Unlocking the Mysteries of the 4 C's: Carat, Cut, Colour, and Clarity in Diamonds - By Melissa Holt DGA
When it comes to gemstones, particularly diamonds, there's a lot of talk about the famous 4 C's: Carat, Cut, Colour, and Clarity. These four aspects are the fundamental criteria used to grade and evaluate diamonds, and they were introduced by the Gemmological Institute of America (GIA) in the 1960s.
Diamonds are graded on their colour but in actual fact it's their lack of colour which is most desirable. Colourless gems which appear 'white' are graded higher on the scale of diamond colour as they are more chemically pure, the most colourless being D with the gradual scale sliding all the way down to Z. Diamonds beyond Z colour are considered 'Fancy' diamonds and are scaled separately dependant on their intensity of colour.
Diamonds actually come in many colours with red diamonds being extremely rare and yellow being a more common fancy colour. Different elements within the stones atomical structure will influence its colour, along with changes made to the stone when under extreme conditions such as heat or pressure.
What is Diamond Colour?
For the most part, a diamonds colour will be graded on a scale from D to Z. This scale was first developed by the GIA (Gemmological Institute of America) in the 1960s. D is the top end of the scale and diamonds graded D are considered the most colourless and whitest on the scale, gradually the scale moves down to Z, these stones have an obvious yellow or brownish colour to them.
Before the GIAs introduction of the 4C's and especially when it comes to Old Cut Diamonds, the colour grading scale was not considered as important in determining value as it is today. Actually during the Victorian times, stones with a warmer hue were actually preferred, with slightly yellowish Old Cuts looking best with the low lighting and candlelight commonly used at the time.
Grading Colour in Diamonds
When grading colour in diamonds the environment in which the colour grading is performed needs careful consideration. Outside factors such as wall colour or reflections from the surrounding environment can influence the colour of a diamond. It's important that the room is dark and there are no windows or daylight entering the room when grading. A special lamp is used to create a sole light source when grading, this means that the lighting influencing the colour of the stone is controlled and an LED daylight bulb is used.
Diamonds are colour graded from a side on position and usually placed in a holder made from white card so that a true colour grade can be achieved. Loose diamonds are placed table down into the holder and the colour grade is taken from the widest point of the stone where the most density of colour is shown.
D Colour Diamonds are considered colourless and the 'whitest' on the scale, subtle differences in colour appear as the scale progresses down to Z. Stones which are H Colour and above are considered 'white' and the differences between D-H Colour stones can be very difficult to spot to the untrained eye. However the colour grade can be a major factor in a diamonds quality, value and price.
What causes Diamond Colour?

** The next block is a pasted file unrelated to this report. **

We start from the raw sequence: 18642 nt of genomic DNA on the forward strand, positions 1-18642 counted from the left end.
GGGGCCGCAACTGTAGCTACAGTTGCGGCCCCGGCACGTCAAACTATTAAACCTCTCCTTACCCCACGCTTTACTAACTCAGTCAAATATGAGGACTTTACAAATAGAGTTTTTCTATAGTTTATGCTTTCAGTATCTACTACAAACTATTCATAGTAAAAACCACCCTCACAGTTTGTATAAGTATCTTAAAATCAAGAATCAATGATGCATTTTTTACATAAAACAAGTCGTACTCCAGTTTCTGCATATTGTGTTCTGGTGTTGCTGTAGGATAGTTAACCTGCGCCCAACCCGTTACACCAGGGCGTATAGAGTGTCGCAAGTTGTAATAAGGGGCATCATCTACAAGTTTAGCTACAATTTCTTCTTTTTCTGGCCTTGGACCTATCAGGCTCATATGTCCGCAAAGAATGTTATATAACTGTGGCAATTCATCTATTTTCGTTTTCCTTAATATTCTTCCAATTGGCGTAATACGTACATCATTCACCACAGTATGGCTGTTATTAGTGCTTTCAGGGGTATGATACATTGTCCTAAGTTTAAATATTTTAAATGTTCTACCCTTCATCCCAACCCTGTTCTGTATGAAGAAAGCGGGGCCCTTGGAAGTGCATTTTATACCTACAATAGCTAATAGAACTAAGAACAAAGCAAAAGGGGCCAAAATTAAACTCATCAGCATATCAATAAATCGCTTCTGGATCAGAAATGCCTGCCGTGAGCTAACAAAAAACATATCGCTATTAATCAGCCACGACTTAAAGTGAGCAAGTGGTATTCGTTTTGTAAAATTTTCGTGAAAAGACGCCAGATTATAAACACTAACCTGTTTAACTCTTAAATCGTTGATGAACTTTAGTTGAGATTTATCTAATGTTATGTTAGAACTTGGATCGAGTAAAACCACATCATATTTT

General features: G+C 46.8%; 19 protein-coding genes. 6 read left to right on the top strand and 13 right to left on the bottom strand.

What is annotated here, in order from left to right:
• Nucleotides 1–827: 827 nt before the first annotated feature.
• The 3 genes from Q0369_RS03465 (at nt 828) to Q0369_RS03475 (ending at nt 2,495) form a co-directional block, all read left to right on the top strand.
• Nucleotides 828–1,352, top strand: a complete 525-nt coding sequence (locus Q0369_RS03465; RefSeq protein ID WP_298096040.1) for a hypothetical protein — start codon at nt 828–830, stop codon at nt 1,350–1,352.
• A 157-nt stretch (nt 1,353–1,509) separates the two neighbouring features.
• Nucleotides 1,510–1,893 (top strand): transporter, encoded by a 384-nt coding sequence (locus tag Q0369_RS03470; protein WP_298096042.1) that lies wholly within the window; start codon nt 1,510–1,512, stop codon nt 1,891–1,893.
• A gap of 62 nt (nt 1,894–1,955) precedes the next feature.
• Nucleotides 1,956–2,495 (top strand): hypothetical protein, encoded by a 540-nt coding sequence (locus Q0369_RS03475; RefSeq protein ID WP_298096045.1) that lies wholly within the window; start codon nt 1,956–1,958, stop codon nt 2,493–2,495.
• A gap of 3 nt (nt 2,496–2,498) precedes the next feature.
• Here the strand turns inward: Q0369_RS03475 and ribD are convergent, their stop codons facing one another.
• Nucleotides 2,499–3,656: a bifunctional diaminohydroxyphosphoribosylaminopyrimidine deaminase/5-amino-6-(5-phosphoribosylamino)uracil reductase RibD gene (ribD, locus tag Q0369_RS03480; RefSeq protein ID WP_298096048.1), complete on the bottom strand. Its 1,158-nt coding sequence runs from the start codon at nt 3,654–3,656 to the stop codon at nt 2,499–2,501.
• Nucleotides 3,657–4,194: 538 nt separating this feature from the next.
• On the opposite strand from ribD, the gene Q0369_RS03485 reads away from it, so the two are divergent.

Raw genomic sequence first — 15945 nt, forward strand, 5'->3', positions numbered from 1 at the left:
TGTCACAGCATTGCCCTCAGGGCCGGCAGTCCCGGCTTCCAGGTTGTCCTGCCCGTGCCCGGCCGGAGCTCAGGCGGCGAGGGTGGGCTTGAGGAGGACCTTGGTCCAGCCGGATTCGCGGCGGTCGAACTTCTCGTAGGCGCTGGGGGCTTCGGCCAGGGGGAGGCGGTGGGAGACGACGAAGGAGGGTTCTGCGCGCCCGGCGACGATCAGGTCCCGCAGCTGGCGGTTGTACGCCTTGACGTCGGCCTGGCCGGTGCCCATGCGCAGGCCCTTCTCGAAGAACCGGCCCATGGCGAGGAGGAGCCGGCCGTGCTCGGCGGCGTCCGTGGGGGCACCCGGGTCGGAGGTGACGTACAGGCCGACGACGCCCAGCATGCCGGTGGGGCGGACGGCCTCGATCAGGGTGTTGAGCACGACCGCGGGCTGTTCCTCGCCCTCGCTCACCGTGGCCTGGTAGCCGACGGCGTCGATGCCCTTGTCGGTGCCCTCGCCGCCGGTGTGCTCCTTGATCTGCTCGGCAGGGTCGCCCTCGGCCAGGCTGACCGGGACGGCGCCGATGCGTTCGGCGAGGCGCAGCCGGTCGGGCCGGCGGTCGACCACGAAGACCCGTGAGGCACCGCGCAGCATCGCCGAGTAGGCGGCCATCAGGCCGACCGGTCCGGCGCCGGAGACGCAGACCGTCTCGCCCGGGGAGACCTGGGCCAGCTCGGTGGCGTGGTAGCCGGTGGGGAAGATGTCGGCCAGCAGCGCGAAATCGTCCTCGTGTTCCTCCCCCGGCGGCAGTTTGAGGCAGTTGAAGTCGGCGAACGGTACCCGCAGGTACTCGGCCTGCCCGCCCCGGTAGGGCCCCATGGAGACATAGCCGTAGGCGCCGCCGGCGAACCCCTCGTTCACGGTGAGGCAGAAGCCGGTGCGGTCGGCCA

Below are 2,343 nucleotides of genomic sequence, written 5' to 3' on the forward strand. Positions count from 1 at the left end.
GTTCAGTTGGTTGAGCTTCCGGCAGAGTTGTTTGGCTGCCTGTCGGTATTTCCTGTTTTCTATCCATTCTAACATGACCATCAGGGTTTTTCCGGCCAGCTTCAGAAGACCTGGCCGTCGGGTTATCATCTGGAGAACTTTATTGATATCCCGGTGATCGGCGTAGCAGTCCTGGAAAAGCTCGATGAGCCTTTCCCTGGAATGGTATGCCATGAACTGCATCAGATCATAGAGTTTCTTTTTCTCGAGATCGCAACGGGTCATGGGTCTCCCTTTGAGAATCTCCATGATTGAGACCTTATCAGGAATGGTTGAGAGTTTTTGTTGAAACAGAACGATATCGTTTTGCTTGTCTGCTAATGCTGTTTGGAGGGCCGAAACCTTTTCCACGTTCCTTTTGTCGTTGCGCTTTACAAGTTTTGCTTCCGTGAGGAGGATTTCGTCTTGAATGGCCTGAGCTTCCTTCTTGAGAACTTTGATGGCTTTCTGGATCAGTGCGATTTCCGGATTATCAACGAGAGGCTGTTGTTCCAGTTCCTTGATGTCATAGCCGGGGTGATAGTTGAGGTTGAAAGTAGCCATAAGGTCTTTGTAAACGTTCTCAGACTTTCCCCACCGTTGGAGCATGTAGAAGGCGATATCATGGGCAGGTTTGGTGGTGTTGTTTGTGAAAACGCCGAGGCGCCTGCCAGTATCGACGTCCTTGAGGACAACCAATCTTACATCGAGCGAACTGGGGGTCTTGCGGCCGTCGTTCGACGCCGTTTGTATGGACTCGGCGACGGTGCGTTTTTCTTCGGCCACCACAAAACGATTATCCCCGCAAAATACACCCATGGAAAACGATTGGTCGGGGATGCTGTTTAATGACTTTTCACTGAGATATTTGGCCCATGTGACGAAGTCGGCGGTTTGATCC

Colour in diamonds can be caused by various factors, their atomic structure plays a big role in how they appear. Diamonds with more Nitrogen atoms spread throughout their Carbon structure appear more yellow in colour as the Nitrogen atoms absorb blue light and reflect yellow hues. Yellow or brown diamonds are the most common colour found in diamonds as Nitrogen is the most common atom found in diamonds other than Carbon.
Diamonds with almost pure Carbon atoms or very few Nitrogen atoms appear the whitest and brightest stones, as their structure is not interrupted in any way meaning no light is distorted when entering and exiting the stone.
From red, to blue and green to pink, diamonds come in all colours. Coloured diamonds are graded differently to white diamonds, their intensity, hue and saturation are considered when grading. Coloured diamonds are given grades including faint, fancy light through to fancy intense and fancy vivid and deep.
Coloured diamonds get their colour from different factors, for example Pink Diamonds get their colour from Plastic Deformation, a type of extreme pressure compressing and distorting the stones structure as it's forming in the earths crust, which then causes the reflection of light in the stone to be distorted.
Blue Diamonds are caused by Boron atoms being present in the structure and Green Diamonds are caused by irradiation!
Fancy coloured diamonds are graded and described according to their hue, tone and saturation with deeper more intense colours making a stone more desirable and therefore valuable than those with paler colour.
Edwardian ring with yellow centre diamond recently sold
Enhancing or Changing Colour
Did you know that a diamonds colour can be improved or enhanced? High Pressure High Temperature (HPHT) treatments, irradiation and annealing can be used to alter a Diamonds appearance and those which appear slightly more yellow in colour can be treated to become more white, coloured diamonds can also be treated to intensify their colour. It's always best to check if a diamond has been in any way enhanced and this should be disclosed when purchasing.
Whether you like white Diamonds or those with colour, it all comes down to personal preference. There's no right or wrong! If you have any questions about diamonds colour then do get in touch, our diamond expert, Melissa Holt DGA, would be very happy to help.